Louisiana prosecutor hints at much wider probe in case against DEA task force arrested on drug charges

Karl Newman

The sprawling investigation that has resulted in the arrest of two federal narcotics task force members on drug charges involves “multiple other individuals at federal and state levels,” a state prosecutor said in court Monday before taking the unusual step of asking a judge to close a hearing to the public.

That startling declaration — seemingly pointing to a much broader probe in the works — came in the opening moments of a bail hearing for Karl Newman, a former Tangipahoa Parish Sheriff’s Office deputy who was arrested in St. Tammany Parish on Thursday.

The state, represented by prosecutor Collin Sims of the 22nd Judicial District Attorney’s Office, asked the judge to hold Newman without bail, as prosecutors had successfully done earlier with Johnny Domingue, another former Tangipahoa Parish sheriff’s deputy who was arrested in January. Newman and Domingue were both assigned to a multi-agency narcotics task force led by the U.S. Drug Enforcement Administration.

In a move he admitted was rare in state court, Sims asked Judge Raymond Childress to close the hearing. The investigation is ongoing, and information presented in the hearing could “jeopardize aspects of that investigation,” Sims said.

Newman’s attorney, Ralph Whalen, did not object to the motion, and Childress agreed to clear the courtroom.

A reporter with The New Orleans Advocate registered an objection with the court, which was noted in the record.

After a little more than an hour, the parties emerged. Sims and Whalen refused to comment on what was presented in the hearing, but they confirmed that Childress had set a $250,000 bail for Newman. He faces two counts: conspiracy to distribute cocaine and abuse of office.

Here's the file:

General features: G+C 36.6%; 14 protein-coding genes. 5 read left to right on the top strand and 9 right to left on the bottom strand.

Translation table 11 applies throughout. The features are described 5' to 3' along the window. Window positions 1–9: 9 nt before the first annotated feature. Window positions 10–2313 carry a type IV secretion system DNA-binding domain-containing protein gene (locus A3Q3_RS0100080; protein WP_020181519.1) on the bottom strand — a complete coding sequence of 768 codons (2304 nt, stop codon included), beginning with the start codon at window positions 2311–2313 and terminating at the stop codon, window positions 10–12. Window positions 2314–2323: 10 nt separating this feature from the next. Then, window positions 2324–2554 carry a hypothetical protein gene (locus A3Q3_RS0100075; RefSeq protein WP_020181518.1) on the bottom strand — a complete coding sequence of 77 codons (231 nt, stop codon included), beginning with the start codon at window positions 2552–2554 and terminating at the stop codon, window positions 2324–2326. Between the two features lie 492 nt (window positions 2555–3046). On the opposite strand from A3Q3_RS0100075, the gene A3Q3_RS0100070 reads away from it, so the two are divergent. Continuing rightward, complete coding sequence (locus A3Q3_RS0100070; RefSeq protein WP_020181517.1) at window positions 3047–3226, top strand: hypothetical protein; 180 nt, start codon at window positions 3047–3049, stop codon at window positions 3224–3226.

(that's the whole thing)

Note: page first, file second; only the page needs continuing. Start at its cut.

So far, three people have been arrested in the probe: Newman, Domingue and Rose Graham, who is not a law enforcement officer.

Tangipahoa Parish Sheriff Daniel Edwards, in his first public comments on the arrests of two of his deputies, called it “a sad day.” Edwards said he had not commented when first asked more than a week ago because Louisiana State Police, who are leading the investigation, had asked that all press inquiries be directed to them.

The Sheriff’s Office has cooperated fully and worked closely with state police, said Edwards, a brother of Gov. John Bel Edwards.

It remains unclear what role, if any, DEA agent Chad Scott played in the scheme. Law enforcement sources have said that Scott, a former Tangipahoa Parish sheriff’s deputy who went to work for the DEA, has been reassigned to the federal agency’s New Jersey division. But a DEA spokeswoman has refused to answer any questions about Scott’s status, including whether he still works for the agency.

In what appears to be a related development, Keith Brown, who headed up the DEA’s New Orleans field office until recently, was recalled to Washington, D.C., last month.

Veteran agent Susan Nave has taken over as interim head of the office until Brown’s replacement, Stephen G. Azzam, arrives in April.

Follow Faimon A. Roberts III on Twitter, @faimon and Jim Mustian, @JimMustian.

Editor’s Note: The story has been changed to make clear that Tangipahoa Parish Sheriff Daniel Edwards had been asked to direct all press questions on the arrest of two of his deputies to the Louisiana State Police.